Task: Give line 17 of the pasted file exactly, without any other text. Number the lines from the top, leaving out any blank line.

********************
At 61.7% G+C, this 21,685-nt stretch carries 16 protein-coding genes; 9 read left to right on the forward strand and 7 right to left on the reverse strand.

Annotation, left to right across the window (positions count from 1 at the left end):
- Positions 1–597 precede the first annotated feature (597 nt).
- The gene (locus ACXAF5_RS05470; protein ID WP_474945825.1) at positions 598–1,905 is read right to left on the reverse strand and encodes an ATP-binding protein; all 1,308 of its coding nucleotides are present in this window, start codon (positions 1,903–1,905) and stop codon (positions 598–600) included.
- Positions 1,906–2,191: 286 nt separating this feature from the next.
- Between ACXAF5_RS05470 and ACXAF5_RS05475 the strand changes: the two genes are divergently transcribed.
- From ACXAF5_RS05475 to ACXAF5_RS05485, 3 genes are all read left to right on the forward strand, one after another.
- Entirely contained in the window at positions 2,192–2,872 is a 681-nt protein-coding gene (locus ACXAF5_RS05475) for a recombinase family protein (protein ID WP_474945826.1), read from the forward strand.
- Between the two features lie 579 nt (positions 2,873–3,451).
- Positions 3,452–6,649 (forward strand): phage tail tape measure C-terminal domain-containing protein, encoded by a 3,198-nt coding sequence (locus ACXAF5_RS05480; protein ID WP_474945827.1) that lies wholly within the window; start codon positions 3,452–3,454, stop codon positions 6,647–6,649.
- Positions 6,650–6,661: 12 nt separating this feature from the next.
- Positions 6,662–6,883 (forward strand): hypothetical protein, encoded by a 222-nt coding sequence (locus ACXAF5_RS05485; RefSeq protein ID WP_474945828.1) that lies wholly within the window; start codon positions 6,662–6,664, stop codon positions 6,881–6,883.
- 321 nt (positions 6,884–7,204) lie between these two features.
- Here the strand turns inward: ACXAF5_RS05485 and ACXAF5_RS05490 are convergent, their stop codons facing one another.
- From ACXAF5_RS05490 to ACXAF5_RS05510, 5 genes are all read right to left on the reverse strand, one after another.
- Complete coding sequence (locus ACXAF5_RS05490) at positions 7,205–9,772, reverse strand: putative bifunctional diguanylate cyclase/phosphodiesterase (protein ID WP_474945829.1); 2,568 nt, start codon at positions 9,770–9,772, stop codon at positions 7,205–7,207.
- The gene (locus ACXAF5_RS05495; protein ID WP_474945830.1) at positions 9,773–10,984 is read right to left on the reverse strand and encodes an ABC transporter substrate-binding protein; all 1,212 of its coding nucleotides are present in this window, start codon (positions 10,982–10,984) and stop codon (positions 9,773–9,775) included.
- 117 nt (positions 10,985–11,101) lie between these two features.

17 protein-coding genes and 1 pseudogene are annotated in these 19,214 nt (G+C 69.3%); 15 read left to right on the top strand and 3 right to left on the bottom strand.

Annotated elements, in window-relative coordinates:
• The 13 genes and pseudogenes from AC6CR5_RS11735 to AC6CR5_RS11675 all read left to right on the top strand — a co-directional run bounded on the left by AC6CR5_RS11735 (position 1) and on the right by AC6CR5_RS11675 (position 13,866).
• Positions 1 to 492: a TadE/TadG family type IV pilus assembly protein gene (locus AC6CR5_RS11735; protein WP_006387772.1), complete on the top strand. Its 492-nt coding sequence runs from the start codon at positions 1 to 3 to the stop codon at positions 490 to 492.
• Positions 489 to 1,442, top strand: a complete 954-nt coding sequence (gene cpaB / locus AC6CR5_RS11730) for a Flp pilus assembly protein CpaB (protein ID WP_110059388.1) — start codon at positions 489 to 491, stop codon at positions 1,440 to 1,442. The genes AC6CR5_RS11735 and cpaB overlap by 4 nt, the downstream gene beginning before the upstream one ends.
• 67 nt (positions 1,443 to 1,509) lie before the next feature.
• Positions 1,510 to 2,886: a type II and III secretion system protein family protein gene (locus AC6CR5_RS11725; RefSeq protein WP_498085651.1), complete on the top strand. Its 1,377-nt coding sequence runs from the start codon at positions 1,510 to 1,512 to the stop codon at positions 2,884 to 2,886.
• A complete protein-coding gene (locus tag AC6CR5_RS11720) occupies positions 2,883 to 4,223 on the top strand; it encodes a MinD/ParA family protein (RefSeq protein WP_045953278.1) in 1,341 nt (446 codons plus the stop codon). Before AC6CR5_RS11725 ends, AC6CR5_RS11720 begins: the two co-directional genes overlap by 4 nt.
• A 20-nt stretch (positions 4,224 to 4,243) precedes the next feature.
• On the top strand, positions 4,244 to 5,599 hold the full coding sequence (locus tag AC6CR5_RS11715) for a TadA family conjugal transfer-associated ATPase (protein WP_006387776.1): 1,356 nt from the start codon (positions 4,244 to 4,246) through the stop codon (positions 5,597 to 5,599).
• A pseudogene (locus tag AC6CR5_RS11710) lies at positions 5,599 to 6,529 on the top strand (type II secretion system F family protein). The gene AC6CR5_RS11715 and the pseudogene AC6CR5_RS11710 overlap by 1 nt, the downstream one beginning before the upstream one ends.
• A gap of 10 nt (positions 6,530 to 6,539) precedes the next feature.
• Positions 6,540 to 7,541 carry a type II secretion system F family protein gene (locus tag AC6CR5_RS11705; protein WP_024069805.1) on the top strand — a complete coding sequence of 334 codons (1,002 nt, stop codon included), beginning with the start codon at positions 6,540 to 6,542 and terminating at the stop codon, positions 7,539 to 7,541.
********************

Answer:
- The gene (locus ACXAF5_RS05495; protein ID WP_474945830.1) at positions 9,773–10,984 is read right to left on the reverse strand and encodes an ABC transporter substrate-binding protein; all 1,212 of its coding nucleotides are present in this window, start codon (positions 10,982–10,984) and stop codon (positions 9,773–9,775) included.